Pretend it’s in a lock-box. Pretend it doesn’t exist. Turn it off, and don’t touch it!


These are just a few, simple hacks but the results speak for themselves: My $39.26 average bill is real, and next year’s average will be even less. My highest charge in the last 12 months was for Jan 2017, which was especially cold. The month before, Dec 2016, was only $26.22.

As I’m writing this I just received my latest bill, due in 10 days. The price? $33.23.

These methods DO work and they ARE as easy as they sound! They’re best for people living in apartments – preferably large, well-insulated buildings with indoor hallways – but I believe they can reduce anyone’s rates, living anywhere. High monthly bills may seem like a “fact of life,” but they don’t have to be. They’re part of a high-consumption lifestyle trap that keeps people stuck where they are, unable to get ahead. Don’t get trapped!!

Maybe you want to break out of the debt and start saving money, or maybe you’re just looking to optimize your cost of living? Whatever the case, reducing your most basic bills is one of THE most important places to start. Take that extra money and invest it!

Stop paying bills and start paying yourself. Got any other tips for cutting your monthly utilities? Share below!!

14 thoughts on “5 Simple Apartment Hacks Behind my $39 Utility Bills

  1. Marshal and I do unplug everything, turned down our water heater temp, turned up the temp on our fridge, and don’t use our thermostat unless we absolutely have to. Our monthly utilities went from $150+ to $95

  2. I always think it’s funny when people complain about their utility bills but don’t think about all the simple things they can do to lower it. These are so simple but people just keep going along with what they’ve always done, like many things in life, and then just complain about it later like words will magically change things for the better!

  3. Another reasons people don’t leave their doors open are pets. We have two cats and live in an apartment building with dogs, opening our door would cause more expense as we rushed to an emergency vet. But otherwise I very much agree.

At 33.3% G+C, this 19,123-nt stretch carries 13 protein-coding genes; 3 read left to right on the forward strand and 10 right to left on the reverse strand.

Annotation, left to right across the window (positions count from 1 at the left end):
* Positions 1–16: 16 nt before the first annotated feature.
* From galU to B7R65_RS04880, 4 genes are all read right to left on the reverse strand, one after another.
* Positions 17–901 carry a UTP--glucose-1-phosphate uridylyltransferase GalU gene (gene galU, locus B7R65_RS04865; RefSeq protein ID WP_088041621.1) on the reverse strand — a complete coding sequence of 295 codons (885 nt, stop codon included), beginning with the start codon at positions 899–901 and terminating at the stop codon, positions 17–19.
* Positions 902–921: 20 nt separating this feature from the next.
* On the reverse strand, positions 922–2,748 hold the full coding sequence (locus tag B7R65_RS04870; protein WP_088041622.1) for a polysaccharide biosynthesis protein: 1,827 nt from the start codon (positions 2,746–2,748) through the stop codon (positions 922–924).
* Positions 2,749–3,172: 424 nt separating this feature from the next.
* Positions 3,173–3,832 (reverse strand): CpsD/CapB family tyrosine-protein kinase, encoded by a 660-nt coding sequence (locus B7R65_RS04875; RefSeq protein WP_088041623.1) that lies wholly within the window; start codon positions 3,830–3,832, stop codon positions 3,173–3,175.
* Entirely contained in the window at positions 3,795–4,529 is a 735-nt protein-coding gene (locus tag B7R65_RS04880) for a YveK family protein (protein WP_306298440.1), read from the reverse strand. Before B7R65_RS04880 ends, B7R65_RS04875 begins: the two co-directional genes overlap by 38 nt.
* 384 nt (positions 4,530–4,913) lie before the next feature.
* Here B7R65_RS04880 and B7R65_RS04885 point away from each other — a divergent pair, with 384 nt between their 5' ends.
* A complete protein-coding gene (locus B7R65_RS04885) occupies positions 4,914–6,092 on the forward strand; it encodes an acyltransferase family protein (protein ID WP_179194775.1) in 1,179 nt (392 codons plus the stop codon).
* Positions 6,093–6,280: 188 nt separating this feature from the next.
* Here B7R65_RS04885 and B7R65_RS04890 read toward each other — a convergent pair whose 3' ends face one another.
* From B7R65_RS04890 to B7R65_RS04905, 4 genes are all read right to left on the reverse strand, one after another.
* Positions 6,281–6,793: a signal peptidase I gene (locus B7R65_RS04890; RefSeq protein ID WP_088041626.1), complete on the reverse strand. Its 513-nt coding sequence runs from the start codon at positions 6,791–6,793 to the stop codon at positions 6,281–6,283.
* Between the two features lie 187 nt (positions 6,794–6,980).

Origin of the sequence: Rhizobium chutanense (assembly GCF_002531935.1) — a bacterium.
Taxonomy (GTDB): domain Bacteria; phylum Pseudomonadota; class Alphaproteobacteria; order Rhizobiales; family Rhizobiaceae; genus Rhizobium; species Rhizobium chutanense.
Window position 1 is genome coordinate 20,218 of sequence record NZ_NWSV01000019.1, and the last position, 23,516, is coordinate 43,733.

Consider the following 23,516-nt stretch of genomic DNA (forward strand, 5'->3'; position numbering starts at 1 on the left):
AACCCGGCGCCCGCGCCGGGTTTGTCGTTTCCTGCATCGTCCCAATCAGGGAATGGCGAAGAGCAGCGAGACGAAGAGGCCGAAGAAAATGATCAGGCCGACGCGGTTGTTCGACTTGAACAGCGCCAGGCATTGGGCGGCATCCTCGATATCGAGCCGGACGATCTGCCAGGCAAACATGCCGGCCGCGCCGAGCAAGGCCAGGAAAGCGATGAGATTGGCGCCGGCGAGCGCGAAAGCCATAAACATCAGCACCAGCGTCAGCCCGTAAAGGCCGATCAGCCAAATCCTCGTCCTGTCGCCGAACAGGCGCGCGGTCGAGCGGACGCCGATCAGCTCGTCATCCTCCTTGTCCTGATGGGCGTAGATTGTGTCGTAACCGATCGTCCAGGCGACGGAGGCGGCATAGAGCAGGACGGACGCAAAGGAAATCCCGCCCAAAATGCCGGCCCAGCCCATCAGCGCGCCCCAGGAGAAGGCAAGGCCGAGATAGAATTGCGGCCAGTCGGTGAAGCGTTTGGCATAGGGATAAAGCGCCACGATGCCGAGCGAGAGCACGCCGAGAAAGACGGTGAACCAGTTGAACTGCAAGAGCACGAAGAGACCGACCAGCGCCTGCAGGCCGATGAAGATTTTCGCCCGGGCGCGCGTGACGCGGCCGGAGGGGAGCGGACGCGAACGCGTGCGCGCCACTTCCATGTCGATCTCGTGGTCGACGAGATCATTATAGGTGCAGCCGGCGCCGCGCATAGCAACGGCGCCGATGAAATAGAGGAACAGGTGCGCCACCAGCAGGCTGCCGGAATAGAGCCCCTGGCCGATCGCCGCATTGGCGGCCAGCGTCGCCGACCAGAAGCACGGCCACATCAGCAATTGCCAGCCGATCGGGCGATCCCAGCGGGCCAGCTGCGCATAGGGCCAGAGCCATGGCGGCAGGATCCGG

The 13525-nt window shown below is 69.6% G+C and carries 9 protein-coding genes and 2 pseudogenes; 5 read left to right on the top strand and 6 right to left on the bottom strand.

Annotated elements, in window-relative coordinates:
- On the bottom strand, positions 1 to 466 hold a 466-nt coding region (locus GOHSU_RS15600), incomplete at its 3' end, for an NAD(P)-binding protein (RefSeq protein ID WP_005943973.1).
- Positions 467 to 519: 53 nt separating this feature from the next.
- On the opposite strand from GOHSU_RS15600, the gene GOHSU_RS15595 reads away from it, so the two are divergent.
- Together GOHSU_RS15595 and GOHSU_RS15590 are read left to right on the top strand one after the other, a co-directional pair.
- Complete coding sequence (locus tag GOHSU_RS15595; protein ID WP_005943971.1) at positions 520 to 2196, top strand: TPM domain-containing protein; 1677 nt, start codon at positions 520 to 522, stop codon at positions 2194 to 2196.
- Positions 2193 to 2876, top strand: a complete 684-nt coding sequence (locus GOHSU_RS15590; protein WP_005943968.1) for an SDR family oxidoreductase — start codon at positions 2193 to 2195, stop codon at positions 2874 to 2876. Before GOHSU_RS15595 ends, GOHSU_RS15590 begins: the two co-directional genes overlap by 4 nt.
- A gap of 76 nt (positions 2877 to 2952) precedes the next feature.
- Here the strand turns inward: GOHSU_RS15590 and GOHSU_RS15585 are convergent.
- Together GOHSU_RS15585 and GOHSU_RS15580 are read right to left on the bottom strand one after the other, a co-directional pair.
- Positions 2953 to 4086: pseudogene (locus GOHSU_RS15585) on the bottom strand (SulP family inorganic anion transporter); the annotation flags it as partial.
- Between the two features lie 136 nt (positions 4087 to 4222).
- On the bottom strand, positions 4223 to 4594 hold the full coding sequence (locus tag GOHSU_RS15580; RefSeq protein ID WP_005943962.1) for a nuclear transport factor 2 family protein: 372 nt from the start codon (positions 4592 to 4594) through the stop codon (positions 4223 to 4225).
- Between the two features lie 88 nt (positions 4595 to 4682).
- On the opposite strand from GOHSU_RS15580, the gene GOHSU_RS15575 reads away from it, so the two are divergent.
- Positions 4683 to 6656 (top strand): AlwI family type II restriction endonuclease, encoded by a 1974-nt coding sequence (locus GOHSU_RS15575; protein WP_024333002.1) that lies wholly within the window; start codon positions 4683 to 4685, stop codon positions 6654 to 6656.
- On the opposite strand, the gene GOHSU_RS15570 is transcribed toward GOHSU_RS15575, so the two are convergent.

4. I agree! For a homeowner twist, some energy companies will give rebates for switching to LED lights. Not only did that save my husband and I a bundle on our bill, it continues to “pay-back” with the MUCH lower electricity usage.

  5. In addition to all of the great ideas mentioned already, I will add the obvious…buy/rent WITHIN your means. Big homes/apartments come with big utilities.

  6. Don’t forget to fill the empty space at the back of your refrigerator with 1 gallon bottles of water. It will keep the fridge cold and reduce the need for the compressor to engage.

    1. Great advice! I’ve never heard – or even thought – of doing this, but filling the dead space inside your refrigerator with cold water makes a lot of sense. I’m going to have to try it!

  7. Half of those things sound nerdy as heck….OMG I’m forwarding this to my husband!~~ xD

    I think my hubby cut the electric bill by replacing our old bulbs with better bulbs (CFL?) and he put nightlights in the hallway so people don’t turn on the 5 hallway lights we have just to go urinate.

    1. Haha… thanks? I do the same thing with a night light in my hallway 🙂

      I’ve gotten so much good advice between here and FB comments, I’m going to have to do a follow-up with more ways to save $$!

  8. Nicely put. I’m around $20-30 for my electric bill throughout the year, and $20 of that is the minimum charge, haha. One thing I would add is to “move to a smaller place to heat/cool.” I live in a 450 sq. ft. studio and I love it. Best of luck!